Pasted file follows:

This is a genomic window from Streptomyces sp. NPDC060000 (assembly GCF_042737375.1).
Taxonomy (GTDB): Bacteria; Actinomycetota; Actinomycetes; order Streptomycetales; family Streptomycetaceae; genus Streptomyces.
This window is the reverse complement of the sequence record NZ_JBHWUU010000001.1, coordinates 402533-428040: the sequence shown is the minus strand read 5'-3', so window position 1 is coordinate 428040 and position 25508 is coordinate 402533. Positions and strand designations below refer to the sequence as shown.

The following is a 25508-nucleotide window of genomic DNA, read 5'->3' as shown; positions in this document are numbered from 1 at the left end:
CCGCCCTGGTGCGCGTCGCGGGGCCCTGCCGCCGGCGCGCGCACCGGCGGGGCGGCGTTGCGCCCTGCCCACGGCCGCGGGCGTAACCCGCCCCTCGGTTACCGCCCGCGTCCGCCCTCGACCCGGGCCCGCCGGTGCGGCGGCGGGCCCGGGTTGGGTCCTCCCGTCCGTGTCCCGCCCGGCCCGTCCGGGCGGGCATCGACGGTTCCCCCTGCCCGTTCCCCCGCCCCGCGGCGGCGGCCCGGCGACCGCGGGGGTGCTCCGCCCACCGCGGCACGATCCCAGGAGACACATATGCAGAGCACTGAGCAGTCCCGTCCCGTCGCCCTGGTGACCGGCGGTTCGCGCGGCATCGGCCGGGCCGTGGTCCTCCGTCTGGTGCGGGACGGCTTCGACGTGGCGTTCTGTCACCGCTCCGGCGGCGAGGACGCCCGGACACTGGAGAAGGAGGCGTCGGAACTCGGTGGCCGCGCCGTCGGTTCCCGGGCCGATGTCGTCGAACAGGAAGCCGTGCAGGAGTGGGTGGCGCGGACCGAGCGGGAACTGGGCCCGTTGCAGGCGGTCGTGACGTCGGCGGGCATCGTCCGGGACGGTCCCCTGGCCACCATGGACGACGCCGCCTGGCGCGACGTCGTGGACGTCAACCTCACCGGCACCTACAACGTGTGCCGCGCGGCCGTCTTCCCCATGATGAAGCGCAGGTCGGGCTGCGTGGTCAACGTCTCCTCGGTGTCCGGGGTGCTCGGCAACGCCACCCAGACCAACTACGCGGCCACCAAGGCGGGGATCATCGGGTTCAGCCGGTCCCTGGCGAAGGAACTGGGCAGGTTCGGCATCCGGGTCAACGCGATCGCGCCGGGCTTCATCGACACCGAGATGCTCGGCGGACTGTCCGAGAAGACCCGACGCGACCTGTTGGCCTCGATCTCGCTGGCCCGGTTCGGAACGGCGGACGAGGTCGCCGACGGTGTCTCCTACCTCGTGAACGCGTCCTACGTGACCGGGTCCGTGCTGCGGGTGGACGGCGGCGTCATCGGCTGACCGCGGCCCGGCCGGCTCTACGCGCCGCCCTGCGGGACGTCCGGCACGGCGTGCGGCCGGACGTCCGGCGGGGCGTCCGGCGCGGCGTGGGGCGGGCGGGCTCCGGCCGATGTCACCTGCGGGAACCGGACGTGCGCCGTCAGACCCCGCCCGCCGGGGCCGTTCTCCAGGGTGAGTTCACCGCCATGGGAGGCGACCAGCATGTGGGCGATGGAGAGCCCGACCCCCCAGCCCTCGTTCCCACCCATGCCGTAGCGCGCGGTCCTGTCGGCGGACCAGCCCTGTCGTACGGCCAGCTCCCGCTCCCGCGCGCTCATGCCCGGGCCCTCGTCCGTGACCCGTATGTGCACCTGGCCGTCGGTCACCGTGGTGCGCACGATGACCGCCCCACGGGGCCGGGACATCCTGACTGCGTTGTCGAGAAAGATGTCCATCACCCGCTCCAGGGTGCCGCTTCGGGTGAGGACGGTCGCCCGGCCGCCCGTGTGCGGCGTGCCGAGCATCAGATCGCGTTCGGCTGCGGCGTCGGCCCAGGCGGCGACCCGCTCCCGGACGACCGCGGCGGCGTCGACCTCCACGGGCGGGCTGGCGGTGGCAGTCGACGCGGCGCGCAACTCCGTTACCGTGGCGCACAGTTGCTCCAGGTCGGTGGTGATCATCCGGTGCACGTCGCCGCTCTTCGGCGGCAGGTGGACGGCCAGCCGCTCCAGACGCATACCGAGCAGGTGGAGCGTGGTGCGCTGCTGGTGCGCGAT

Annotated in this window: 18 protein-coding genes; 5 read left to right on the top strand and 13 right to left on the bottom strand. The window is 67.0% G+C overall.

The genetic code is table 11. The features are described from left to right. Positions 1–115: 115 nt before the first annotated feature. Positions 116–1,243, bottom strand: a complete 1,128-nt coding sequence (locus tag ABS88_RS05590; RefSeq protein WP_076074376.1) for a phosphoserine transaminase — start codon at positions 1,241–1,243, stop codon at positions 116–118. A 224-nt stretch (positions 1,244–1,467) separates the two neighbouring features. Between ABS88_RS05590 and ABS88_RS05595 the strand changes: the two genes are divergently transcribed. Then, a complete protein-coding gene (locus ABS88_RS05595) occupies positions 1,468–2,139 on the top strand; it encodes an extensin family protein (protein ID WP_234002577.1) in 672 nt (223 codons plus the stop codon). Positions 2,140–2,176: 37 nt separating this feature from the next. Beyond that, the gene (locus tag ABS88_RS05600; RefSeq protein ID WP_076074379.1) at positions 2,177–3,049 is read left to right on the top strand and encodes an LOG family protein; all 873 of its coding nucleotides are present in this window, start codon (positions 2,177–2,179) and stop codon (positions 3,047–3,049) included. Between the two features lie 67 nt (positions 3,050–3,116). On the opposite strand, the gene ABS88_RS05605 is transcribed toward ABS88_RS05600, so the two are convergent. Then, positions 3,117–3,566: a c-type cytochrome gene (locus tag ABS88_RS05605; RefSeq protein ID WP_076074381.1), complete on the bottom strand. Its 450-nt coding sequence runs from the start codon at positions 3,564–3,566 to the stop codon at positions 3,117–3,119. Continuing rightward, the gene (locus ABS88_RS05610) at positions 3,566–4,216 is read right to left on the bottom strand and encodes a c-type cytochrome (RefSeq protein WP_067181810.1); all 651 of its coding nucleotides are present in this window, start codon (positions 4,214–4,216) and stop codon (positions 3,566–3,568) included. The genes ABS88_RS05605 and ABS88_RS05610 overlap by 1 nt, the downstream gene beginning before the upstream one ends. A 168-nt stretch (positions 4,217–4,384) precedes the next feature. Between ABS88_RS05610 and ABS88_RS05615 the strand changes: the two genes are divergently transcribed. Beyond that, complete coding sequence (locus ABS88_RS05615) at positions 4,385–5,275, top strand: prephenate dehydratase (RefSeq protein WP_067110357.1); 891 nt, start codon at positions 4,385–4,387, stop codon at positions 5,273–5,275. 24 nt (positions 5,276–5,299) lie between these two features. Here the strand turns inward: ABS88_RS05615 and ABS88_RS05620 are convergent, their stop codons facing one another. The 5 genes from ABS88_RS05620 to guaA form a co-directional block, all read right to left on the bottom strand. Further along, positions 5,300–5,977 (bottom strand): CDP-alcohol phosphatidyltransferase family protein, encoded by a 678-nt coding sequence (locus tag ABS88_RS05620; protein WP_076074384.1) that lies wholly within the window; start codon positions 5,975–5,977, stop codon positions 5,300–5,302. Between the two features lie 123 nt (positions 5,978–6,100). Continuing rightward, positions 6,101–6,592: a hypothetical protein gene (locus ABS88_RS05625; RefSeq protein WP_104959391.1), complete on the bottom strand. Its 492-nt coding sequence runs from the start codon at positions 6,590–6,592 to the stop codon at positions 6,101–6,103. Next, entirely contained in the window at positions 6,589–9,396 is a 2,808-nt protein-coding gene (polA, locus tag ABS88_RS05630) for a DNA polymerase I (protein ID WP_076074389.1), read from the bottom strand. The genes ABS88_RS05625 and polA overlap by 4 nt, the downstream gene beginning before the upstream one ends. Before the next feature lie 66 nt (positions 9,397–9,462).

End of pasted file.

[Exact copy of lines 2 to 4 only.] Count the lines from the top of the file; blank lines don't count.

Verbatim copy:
Taxonomy (GTDB): Bacteria; Actinomycetota; Actinomycetes; order Streptomycetales; family Streptomycetaceae; genus Streptomyces.
This window is the reverse complement of the sequence record NZ_JBHWUU010000001.1, coordinates 402533-428040: the sequence shown is the minus strand read 5'-3', so window position 1 is coordinate 428040 and position 25508 is coordinate 402533. Positions and strand designations below refer to the sequence as shown.

The following is a 25508-nucleotide window of genomic DNA, read 5'->3' as shown; positions in this document are numbered from 1 at the left end: